During the reign of James I, the Presbyterian majority unsuccessfully attempted to impose their ideas on the established English church at the Hampton Court Conference (1604). The result was mutual disaffection and a persecution of the Puritans, particularly by Archbishop William LaudLaud, William,
1573–1645, archbishop of Canterbury (1633–45). He studied at St. John's College, Oxford, and was ordained a priest in 1601. From the beginning Laud showed his hostility to Puritanism. He became president of St.
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, that brought about Puritan migration to Europe and America (see MayflowerMayflower,
ship that in 1620 brought the Pilgrims from England to New England. She set out from Southampton in company with the Speedwell, the vessel that had borne some of the English separatists from the Netherlands back to England for the momentous voyage.
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). Those groups that remained in England grew as a political party and rose to their greatest power between 1640 and 1660 as a result of the English civil warEnglish civil war,
1642–48, the conflict between King Charles I of England and a large body of his subjects, generally called the "parliamentarians," that culminated in the defeat and execution of the king and the establishment of a republican commonwealth.
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; during that period the Independents gained dominance. The great Puritan apologist of this period was John MiltonMilton, John,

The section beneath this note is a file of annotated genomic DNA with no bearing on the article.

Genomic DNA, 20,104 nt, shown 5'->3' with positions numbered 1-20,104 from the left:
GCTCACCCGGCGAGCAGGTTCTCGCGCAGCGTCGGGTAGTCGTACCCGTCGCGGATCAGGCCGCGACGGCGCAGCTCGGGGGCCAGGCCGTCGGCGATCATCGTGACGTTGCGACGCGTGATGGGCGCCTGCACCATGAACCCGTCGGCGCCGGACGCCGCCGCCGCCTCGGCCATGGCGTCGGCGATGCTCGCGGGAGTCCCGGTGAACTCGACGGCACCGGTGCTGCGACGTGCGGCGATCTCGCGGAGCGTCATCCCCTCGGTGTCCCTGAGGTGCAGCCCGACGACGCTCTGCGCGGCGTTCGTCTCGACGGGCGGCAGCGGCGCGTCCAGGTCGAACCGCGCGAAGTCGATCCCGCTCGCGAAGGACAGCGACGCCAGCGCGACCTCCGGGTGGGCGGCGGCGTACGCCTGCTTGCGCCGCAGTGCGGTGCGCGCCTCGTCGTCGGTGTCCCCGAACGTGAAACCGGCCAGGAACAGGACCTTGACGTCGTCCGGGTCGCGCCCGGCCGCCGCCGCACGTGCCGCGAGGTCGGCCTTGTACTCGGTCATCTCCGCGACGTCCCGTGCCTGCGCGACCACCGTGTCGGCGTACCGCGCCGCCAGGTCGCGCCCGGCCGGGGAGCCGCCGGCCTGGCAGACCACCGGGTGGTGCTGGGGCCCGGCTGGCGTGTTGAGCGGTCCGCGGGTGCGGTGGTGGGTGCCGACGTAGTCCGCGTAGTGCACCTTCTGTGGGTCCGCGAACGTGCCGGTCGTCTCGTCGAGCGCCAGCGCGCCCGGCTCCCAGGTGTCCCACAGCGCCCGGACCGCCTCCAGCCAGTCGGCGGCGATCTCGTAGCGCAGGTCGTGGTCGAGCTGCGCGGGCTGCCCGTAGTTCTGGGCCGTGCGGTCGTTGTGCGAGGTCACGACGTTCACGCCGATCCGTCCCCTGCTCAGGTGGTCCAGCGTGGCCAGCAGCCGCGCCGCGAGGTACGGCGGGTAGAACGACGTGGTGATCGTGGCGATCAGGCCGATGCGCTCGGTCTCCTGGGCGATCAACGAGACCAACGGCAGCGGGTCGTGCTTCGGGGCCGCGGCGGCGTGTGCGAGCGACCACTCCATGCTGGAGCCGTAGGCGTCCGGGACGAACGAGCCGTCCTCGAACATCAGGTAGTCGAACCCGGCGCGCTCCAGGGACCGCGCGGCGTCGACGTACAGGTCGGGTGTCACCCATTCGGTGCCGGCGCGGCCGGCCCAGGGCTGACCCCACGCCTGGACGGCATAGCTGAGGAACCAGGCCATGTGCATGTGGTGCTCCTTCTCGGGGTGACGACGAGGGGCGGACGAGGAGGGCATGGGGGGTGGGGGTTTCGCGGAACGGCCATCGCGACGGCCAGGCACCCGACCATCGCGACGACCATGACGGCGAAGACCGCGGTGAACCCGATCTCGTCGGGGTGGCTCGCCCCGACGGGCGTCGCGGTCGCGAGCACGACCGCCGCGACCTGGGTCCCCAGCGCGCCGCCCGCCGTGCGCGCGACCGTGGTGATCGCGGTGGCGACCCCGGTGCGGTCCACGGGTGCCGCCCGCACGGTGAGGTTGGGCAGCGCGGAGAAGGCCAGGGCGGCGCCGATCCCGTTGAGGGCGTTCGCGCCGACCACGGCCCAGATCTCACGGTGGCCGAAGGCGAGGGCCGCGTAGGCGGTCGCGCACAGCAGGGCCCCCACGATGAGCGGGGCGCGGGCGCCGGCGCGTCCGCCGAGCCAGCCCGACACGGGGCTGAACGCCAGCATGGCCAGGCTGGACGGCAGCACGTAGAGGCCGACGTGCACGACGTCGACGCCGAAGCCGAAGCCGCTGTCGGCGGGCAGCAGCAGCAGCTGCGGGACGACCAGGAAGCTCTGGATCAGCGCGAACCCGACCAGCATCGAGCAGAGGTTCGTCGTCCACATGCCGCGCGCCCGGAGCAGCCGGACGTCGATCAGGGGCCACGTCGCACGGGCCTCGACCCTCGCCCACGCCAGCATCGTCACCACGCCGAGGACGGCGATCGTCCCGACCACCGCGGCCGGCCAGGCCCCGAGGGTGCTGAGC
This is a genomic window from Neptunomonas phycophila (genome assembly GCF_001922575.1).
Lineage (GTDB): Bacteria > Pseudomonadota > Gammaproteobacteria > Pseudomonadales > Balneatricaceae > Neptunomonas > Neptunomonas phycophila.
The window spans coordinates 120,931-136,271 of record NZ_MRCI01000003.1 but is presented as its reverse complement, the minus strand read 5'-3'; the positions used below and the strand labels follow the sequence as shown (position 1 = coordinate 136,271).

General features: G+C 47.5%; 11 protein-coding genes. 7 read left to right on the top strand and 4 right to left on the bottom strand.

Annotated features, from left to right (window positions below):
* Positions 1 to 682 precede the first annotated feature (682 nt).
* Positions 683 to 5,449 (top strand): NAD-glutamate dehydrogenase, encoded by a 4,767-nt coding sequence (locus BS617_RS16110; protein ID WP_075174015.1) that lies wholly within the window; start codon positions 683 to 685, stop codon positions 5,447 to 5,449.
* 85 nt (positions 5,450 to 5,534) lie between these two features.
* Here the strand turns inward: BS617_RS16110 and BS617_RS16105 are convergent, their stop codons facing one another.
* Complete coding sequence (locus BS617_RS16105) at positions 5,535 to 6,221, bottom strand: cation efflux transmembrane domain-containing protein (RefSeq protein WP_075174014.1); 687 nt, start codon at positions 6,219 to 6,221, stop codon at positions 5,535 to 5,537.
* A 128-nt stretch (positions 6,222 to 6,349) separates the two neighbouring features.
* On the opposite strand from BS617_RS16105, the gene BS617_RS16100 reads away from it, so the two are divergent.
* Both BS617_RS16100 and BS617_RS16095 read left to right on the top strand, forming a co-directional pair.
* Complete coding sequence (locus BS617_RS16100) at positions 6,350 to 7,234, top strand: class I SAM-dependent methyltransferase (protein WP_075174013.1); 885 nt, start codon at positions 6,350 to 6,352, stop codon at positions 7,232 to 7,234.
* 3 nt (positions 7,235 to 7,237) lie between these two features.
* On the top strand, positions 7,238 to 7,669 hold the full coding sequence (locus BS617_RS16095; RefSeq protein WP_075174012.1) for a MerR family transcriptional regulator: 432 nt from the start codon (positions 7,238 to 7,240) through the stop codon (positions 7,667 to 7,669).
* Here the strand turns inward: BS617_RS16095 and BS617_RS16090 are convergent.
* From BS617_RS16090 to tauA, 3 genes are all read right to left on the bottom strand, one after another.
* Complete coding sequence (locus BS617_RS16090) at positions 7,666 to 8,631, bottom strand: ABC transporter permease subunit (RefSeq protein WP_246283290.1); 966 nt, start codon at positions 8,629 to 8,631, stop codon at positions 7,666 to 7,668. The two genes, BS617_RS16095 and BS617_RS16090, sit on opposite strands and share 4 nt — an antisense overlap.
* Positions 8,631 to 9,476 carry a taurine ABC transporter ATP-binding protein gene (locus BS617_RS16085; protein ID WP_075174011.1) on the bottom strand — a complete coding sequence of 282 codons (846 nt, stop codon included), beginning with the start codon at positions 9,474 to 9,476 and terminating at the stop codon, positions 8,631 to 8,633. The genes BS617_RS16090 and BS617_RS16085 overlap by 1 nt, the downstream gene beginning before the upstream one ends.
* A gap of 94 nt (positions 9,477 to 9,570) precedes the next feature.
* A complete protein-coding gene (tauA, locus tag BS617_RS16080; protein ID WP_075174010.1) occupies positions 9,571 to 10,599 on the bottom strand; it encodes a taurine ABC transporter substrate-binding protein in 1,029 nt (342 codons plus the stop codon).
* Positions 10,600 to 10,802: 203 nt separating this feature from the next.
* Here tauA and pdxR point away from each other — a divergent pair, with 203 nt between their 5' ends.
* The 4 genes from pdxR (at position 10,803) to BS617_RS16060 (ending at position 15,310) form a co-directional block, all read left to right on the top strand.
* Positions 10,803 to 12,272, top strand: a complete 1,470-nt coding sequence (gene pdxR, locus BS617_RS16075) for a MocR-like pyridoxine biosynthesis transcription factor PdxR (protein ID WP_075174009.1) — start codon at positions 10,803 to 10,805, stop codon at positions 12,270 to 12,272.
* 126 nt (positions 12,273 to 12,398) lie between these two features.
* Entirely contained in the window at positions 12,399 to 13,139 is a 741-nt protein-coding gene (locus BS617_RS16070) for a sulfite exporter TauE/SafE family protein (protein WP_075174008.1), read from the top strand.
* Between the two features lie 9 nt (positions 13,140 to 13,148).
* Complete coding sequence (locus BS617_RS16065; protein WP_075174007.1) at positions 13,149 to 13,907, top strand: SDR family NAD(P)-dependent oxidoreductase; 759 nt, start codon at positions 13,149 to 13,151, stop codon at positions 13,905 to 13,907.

1608–74, English poet, b. London, one of the greatest poets of the English language. Early Life and Works

The son of a wealthy scrivener, Milton was educated at St. Paul's School and Christ's College, Cambridge.
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. During the Restoration the Puritans were oppressed under the Clarendon Code (1661–65), which secured the episcopal character of the Established Church and, in effect, cast the Puritans out of the Church of England. From this time they were known as nonconformistsnonconformists,
in religion, those who refuse to conform to the requirements (in doctrine or discipline) of an established church. The term is applied especially to Protestant dissenters from the Church of England.
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.

Influence on American Society

In New England, in the Puritan "Holy Commonwealth," some 35 churches had been formed by 1640. The Puritans in New England maintained the Calvinist distinction between the elect and the damned in their theory of the church, in which membership consisted only of the regenerate minority who publicly confessed their experience of conversion. Ministers had great political influence, and civil authorities exercised a large measure of control over church affairs. The Cambridge PlatformCambridge Platform,
declaration of principles of church government and discipline, forming in fact a constitution of the Congregational churches. It was adopted (1648) by a church synod at Cambridge, Mass., and remains the basis of the temporal government of the churches.